ID, Please will remain on view from October 15 through December 3, 2021 (walk-in hours are 10 a.m. – 5 p.m., excluding 12 – 1 p.m., Monday – Friday). The virtual guided tour, offering an inside look at each artist’s creative themes, processes, and inspirations, will release through the KCCDC YouTube and Instagram channels (@KoreaCultureDC) on the day of the opening.

For complete information about the exhibition, please visit the KCCDC website at washingtondc.korean-culture.org.

About the Artists 

Michelle Cho (b. 1996) was born in the United States and is a sculptor who builds systems that express cultural inheritance using seemingly inert materials. Cho received her BFA in Sculpture from ​the Cooper Union School of Art in New York and her BFA in Sculpture from the Slade School of Fine Art in the United Kingdom. She is currently an MFA candidate in Sculpture at The University of Pennsylvania. She has participated in various exhibitions including at Tiger Strikes Asteroid Gallery and Default Gallery and is a recipient of the Stuart Egnal Award and the 2019 Betty Golding Memorial Fund Book Prize.

YunKyoung Cho (b. 1987) was born in Korea and is a fiber artist, sculptor and mixed media artist based in Maryland. Cho received her MFA from the Rinehart School of Sculpture program at the Maryland Institute College of Art. She has participated in various exhibitions and residency programs including at Franconia Sculpture Park, The Spruce Art, and Vermont Studio Center.

Sammy Lee (b. 1975) was born in Korea and is a visual artist based in Denver. She received her BA in Fine Art and Media Art from the University of California, Los Angeles and her MS in Architecture from the University of Massachusetts Amherst. She has participated in various exhibitions and residency programs including at Emmanuel Art Gallery, RedLine Contemporary Art Center, BMoCA, and the DMZ Museum.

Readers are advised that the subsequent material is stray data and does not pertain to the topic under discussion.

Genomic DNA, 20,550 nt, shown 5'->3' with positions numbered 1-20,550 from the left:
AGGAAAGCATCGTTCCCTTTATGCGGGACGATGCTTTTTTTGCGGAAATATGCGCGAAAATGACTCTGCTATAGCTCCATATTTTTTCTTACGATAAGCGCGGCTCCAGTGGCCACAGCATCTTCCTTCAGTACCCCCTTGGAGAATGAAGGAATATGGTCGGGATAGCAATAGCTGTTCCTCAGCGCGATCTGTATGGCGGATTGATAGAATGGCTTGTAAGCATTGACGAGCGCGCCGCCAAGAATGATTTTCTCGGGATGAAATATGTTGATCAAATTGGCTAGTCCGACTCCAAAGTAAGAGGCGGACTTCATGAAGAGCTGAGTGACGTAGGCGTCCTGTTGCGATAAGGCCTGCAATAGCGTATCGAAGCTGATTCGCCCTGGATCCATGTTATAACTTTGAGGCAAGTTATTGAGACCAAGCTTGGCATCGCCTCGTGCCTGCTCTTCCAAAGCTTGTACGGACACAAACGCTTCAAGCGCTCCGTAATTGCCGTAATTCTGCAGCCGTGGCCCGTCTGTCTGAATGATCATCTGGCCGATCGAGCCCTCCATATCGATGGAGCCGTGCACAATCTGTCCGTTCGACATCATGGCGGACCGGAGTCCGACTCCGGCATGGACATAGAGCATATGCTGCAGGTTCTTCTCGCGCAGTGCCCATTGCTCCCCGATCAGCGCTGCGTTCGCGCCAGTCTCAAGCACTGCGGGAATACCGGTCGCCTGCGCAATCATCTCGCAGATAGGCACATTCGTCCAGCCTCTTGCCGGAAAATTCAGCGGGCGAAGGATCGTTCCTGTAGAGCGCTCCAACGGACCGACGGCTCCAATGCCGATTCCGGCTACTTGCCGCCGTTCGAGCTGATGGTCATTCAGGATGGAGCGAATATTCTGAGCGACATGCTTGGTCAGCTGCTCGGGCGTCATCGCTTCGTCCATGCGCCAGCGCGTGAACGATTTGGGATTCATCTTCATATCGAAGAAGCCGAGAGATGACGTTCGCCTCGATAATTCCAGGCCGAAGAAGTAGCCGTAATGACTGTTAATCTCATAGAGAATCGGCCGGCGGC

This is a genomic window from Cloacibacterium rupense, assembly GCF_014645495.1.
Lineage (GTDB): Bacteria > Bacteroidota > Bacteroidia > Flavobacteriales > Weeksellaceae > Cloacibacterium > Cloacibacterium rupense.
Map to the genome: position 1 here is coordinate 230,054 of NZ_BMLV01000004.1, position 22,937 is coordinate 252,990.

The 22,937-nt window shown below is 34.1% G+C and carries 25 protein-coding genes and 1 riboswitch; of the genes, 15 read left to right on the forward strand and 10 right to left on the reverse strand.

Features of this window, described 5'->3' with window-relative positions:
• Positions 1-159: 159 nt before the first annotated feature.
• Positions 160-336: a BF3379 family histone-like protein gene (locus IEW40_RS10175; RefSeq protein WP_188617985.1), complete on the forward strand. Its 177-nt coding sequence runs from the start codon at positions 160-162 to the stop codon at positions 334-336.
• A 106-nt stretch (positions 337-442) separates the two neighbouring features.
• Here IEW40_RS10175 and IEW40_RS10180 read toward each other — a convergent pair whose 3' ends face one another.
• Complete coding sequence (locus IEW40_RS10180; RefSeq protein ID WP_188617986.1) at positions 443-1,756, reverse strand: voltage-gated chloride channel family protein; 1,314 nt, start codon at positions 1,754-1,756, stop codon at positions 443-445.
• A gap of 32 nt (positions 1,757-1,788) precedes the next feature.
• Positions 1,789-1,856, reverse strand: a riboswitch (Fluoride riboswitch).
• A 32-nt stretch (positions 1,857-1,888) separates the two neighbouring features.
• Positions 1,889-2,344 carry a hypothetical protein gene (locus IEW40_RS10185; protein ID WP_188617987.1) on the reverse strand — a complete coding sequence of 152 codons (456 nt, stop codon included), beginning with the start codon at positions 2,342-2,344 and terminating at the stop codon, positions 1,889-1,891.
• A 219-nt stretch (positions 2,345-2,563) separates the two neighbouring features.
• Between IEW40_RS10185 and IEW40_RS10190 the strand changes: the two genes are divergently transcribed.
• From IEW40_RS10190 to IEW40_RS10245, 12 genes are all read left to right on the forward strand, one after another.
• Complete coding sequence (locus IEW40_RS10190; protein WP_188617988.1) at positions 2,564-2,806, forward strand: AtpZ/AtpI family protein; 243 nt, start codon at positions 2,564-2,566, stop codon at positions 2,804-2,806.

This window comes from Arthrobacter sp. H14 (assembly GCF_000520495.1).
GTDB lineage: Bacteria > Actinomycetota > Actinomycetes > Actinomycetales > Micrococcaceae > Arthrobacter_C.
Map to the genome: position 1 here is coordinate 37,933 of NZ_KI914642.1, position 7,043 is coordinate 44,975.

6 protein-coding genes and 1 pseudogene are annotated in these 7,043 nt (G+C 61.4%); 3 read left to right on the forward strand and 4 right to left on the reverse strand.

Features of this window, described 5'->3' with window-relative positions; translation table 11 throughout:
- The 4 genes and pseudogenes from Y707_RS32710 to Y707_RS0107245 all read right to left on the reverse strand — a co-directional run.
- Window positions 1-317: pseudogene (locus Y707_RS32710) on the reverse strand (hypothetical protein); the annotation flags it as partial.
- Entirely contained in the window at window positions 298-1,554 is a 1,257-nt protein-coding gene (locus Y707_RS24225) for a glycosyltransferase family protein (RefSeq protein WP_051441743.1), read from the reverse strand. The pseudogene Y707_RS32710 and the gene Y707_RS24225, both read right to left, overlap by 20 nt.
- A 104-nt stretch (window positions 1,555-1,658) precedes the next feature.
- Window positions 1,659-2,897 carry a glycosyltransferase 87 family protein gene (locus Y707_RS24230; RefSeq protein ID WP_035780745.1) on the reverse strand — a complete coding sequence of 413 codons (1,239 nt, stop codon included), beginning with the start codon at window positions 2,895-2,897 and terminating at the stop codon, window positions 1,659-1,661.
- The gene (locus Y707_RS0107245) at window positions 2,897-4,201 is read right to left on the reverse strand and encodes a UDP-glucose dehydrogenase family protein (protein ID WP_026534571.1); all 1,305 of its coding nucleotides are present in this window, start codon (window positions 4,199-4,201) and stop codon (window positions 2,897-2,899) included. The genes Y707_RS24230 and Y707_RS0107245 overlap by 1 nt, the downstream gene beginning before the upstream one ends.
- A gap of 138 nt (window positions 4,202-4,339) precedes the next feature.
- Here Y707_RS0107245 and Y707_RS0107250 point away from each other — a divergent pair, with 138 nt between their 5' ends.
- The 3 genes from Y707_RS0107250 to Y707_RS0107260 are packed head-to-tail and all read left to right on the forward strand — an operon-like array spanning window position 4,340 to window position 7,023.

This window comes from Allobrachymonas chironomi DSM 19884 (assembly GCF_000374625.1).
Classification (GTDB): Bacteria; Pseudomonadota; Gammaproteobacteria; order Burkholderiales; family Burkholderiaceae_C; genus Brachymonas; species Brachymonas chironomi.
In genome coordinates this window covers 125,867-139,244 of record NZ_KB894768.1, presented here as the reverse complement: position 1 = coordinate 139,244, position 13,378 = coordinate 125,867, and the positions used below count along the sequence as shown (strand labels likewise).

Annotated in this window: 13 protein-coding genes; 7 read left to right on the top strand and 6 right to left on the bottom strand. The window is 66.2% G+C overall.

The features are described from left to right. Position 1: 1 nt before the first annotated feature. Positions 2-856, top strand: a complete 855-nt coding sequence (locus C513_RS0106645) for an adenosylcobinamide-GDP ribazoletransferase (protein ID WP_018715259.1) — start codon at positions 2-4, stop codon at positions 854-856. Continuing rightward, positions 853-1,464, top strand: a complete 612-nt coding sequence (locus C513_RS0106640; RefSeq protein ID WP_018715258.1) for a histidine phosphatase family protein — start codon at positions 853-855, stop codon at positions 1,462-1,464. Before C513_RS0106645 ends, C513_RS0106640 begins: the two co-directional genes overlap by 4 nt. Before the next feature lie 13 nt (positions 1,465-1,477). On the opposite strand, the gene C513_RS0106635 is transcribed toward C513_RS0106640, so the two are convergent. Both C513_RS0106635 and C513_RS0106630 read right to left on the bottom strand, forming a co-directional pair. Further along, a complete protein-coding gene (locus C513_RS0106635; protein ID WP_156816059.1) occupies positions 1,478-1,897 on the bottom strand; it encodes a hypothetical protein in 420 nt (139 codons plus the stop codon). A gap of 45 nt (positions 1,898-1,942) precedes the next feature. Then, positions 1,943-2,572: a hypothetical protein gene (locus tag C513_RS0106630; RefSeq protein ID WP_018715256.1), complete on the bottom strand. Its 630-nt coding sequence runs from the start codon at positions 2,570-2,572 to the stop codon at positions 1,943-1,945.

Josephine Lee (b. 1987) was born in Korea and is an interdisciplinary artist whose work is informed by a lifetime of movement through Canada, the United States, and South Korea. Lee, who received her MFA in Fine Arts from Parsons The New School of Art, Media, and Technology, is a doctoral student at Simon Fraser University’s School for the Contemporary Arts and works as a sessional lecturer at the University of British Columbia. She is currently in residence at the Morris and Helen Belkin Gallery in collaboration with physicists at the Stewart Blusson Quantum Matter Institute Research Center.

Haelim Choi Allen (b. 1968) was born in Korea and is an installation artist and painter working in the colorist tradition. Allen received her BA in Studio Arts and her MFA in Painting and Sculpture from the University of Maryland at College Park. She is currently an Associate Professor of Art at Union University in Jackson, Tennessee. She has participated in various exhibitions including at Soho 20 in New York City, School 33 in Baltimore, and Howard County Art Center in Maryland.

The center is located at 2370 Massachusetts Ave. NW.